On the occasion of the U.S. publication of investigative journalist Oliver Bullough’s latest book, Butler to the World: How Britain Helps the World’s Worst People Launder Money, Commit Crimes, and Get Away with Anything, the author joined the Financial Accountability and Corporate Transparency (FACT) Coalition, alongside legislators and advocates from the U.S. and U.K., to discuss the problems caused by dirty money in the U.K. and U.S. and how to foster transatlantic competition to crack down on dirty money in both jurisdictions.
Bad actors beware – it’s #KleptoMonth again in Washington, D.C. In their announcement last Friday, the bipartisan leadership of the Congressional Caucus against Foreign Corruption and Kleptocracy (CAFCAK) joined dozens of civil society activists, the FACT Coalition among them, in calling for the rest of Congress to take action.
The FACT Coalition applauds the inclusion of $52 million in emergency funds for the U.S. Treasury Department as part of the appropriations package passed today by the U.S. Senate. Today’s vote sends the larger $40 billion Ukraine aid package to the President’s desk to sign into law, and will assist Ukraine in the face of Russia’s illegal invasion.
Casey Michel’s new book, “American Kleptocracy” (released Nov. 23), is an investigative look into how the U.S. built “the largest illicit offshore finance system the world has ever known” and how this system has “infected American politics, threatened US national security and gouged local communities.”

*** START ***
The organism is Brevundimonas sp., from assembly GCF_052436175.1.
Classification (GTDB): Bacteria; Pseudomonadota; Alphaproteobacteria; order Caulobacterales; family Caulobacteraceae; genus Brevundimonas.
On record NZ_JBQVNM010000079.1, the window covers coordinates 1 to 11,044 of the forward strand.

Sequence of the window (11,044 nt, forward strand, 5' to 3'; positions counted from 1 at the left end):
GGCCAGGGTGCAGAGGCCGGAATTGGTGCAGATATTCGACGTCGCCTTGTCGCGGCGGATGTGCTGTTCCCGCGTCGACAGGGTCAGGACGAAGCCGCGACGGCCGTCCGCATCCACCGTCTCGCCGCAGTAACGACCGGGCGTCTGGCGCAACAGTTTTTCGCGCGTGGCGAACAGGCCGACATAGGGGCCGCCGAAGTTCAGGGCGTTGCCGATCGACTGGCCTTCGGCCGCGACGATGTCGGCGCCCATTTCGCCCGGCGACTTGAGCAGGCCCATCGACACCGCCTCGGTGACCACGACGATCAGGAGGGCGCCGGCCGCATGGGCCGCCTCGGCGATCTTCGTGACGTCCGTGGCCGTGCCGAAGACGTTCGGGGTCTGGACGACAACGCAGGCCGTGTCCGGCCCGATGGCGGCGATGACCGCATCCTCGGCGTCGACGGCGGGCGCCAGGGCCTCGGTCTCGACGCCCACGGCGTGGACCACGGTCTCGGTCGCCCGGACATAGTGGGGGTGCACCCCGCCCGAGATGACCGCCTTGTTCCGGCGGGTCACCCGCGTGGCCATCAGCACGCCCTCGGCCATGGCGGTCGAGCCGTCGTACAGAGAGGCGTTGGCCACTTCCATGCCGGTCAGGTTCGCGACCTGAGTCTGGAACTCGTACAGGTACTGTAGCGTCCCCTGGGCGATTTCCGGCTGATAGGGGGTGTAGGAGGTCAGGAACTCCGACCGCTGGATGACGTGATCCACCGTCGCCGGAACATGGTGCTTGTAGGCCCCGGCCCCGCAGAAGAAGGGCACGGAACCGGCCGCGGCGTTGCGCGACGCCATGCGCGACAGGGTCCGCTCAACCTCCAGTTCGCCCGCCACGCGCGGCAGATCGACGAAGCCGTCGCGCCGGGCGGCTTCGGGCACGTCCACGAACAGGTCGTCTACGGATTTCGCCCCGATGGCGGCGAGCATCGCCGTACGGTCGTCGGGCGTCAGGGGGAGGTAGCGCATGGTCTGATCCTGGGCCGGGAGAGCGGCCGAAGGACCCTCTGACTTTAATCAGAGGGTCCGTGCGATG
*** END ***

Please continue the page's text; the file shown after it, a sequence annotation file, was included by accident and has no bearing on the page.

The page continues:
In a letter to Representatives Smith and Thornberry, the FACT Coalition endorses inclusion of the Kleptocracy Asset Recovery Rewards Act (H.Amdt.559) in the NDAA. Doing so would represent an important step forward in tackling foreign corruption by incentivizing whistleblower cooperation with the U.S. government.
Thirty years after the end of the Cold War, the world is once again polarized between two competing visions for how to organize society. On one side are countries such as the United States, which are founded on respect for the inviolable rights of the individual and governed by rule of law. On the other side are countries where state power is concentrated in the hands of a single person or clique, accountable only to itself and oiled by corruption.
Alarmingly, while Washington has grown ambivalent in recent years about the extent to which America should encourage the spread of democracy and human rights abroad, authoritarian regimes have become increasingly aggressive and creative in attempting to export their own values against the United States and its allies. Russian President Vladimir Putin and other authoritarian rulers have worked assiduously to weaponize corruption as an instrument of foreign policy, using money in opaque and illicit ways to gain influence over other countries, subvert the rule of law and otherwise remake foreign governments in their own kleptocratic image.
In this respect, the fight against corruption is more than a legal and moral issue; it has become a strategic one — and a battleground in a great power competition.
Yet corruption is not only one of the most potent weapons wielded by America’s authoritarian rivals, it is also, in many cases, what sustains these regimes in power and is their Achilles’ heel.